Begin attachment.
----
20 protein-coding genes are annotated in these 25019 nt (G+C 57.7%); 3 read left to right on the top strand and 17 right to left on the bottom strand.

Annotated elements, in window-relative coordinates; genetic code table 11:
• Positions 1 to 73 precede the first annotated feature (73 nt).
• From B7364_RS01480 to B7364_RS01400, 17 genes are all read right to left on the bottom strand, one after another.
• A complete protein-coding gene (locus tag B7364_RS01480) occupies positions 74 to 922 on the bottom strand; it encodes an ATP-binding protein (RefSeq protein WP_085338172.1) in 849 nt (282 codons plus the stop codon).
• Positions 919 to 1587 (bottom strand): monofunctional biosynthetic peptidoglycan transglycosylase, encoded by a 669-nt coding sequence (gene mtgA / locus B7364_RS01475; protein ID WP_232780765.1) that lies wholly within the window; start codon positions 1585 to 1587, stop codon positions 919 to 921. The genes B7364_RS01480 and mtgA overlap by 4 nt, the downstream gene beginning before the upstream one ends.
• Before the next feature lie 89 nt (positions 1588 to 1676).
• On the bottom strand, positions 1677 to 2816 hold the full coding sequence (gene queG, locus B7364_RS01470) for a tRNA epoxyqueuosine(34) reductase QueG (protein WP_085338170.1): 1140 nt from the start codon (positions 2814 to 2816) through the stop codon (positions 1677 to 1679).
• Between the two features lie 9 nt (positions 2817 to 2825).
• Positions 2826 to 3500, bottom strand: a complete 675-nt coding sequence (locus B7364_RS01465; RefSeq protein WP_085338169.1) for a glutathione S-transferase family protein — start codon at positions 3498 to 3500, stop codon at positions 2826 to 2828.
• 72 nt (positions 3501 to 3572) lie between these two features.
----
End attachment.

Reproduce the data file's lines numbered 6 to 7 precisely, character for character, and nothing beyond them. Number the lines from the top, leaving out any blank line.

• Positions 919 to 1587 (bottom strand): monofunctional biosynthetic peptidoglycan transglycosylase, encoded by a 669-nt coding sequence (gene mtgA / locus B7364_RS01475; protein ID WP_232780765.1) that lies wholly within the window; start codon positions 1585 to 1587, stop codon positions 919 to 921. The genes B7364_RS01480 and mtgA overlap by 4 nt, the downstream gene beginning before the upstream one ends.
• Before the next feature lie 89 nt (positions 1588 to 1676).